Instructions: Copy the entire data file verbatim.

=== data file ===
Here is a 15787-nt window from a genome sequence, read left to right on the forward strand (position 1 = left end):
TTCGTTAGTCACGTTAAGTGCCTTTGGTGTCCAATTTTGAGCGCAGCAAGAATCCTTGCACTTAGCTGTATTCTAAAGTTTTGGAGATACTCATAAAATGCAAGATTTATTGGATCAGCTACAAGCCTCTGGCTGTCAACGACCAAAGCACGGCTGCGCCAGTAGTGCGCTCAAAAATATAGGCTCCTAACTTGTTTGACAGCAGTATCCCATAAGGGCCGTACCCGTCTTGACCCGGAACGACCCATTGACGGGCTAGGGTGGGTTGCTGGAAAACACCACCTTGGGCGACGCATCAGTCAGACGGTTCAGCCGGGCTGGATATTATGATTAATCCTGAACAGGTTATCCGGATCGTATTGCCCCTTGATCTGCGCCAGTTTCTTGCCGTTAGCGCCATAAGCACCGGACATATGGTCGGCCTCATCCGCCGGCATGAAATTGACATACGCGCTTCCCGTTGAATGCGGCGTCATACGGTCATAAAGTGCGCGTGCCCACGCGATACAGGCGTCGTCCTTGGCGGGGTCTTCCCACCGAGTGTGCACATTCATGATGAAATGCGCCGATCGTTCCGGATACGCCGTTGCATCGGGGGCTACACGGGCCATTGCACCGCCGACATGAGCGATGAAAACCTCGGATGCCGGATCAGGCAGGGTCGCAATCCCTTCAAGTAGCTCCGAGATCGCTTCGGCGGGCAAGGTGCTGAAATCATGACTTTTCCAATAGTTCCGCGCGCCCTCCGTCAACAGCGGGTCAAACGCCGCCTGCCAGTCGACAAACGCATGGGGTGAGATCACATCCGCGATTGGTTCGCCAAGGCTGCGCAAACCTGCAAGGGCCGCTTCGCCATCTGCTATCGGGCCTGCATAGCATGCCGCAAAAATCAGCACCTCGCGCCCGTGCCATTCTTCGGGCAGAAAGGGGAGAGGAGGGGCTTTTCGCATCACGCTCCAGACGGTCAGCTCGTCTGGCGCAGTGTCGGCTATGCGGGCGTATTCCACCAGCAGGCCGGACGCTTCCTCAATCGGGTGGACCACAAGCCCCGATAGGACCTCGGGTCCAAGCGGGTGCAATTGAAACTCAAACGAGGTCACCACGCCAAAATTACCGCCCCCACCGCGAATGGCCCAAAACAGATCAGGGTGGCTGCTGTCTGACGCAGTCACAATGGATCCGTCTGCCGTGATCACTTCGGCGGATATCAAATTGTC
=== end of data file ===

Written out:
Here is a 15787-nt window from a genome sequence, read left to right on the forward strand (position 1 = left end):
TTCGTTAGTCACGTTAAGTGCCTTTGGTGTCCAATTTTGAGCGCAGCAAGAATCCTTGCACTTAGCTGTATTCTAAAGTTTTGGAGATACTCATAAAATGCAAGATTTATTGGATCAGCTACAAGCCTCTGGCTGTCAACGACCAAAGCACGGCTGCGCCAGTAGTGCGCTCAAAAATATAGGCTCCTAACTTGTTTGACAGCAGTATCCCATAAGGGCCGTACCCGTCTTGACCCGGAACGACCCATTGACGGGCTAGGGTGGGTTGCTGGAAAACACCACCTTGGGCGACGCATCAGTCAGACGGTTCAGCCGGGCTGGATATTATGATTAATCCTGAACAGGTTATCCGGATCGTATTGCCCCTTGATCTGCGCCAGTTTCTTGCCGTTAGCGCCATAAGCACCGGACATATGGTCGGCCTCATCCGCCGGCATGAAATTGACATACGCGCTTCCCGTTGAATGCGGCGTCATACGGTCATAAAGTGCGCGTGCCCACGCGATACAGGCGTCGTCCTTGGCGGGGTCTTCCCACCGAGTGTGCACATTCATGATGAAATGCGCCGATCGTTCCGGATACGCCGTTGCATCGGGGGCTACACGGGCCATTGCACCGCCGACATGAGCGATGAAAACCTCGGATGCCGGATCAGGCAGGGTCGCAATCCCTTCAAGTAGCTCCGAGATCGCTTCGGCGGGCAAGGTGCTGAAATCATGACTTTTCCAATAGTTCCGCGCGCCCTCCGTCAACAGCGGGTCAAACGCCGCCTGCCAGTCGACAAACGCATGGGGTGAGATCACATCCGCGATTGGTTCGCCAAGGCTGCGCAAACCTGCAAGGGCCGCTTCGCCATCTGCTATCGGGCCTGCATAGCATGCCGCAAAAATCAGCACCTCGCGCCCGTGCCATTCTTCGGGCAGAAAGGGGAGAGGAGGGGCTTTTCGCATCACGCTCCAGACGGTCAGCTCGTCTGGCGCAGTGTCGGCTATGCGGGCGTATTCCACCAGCAGGCCGGACGCTTCCTCAATCGGGTGGACCACAAGCCCCGATAGGACCTCGGGTCCAAGCGGGTGCAATTGAAACTCAAACGAGGTCACCACGCCAAAATTACCGCCCCCACCGCGAATGGCCCAAAACAGATCAGGGTGGCTGCTGTCTGACGCAGTCACAATGGATCCGTCTGCCGTGATCACTTCGGCGGATATCAAATTGTC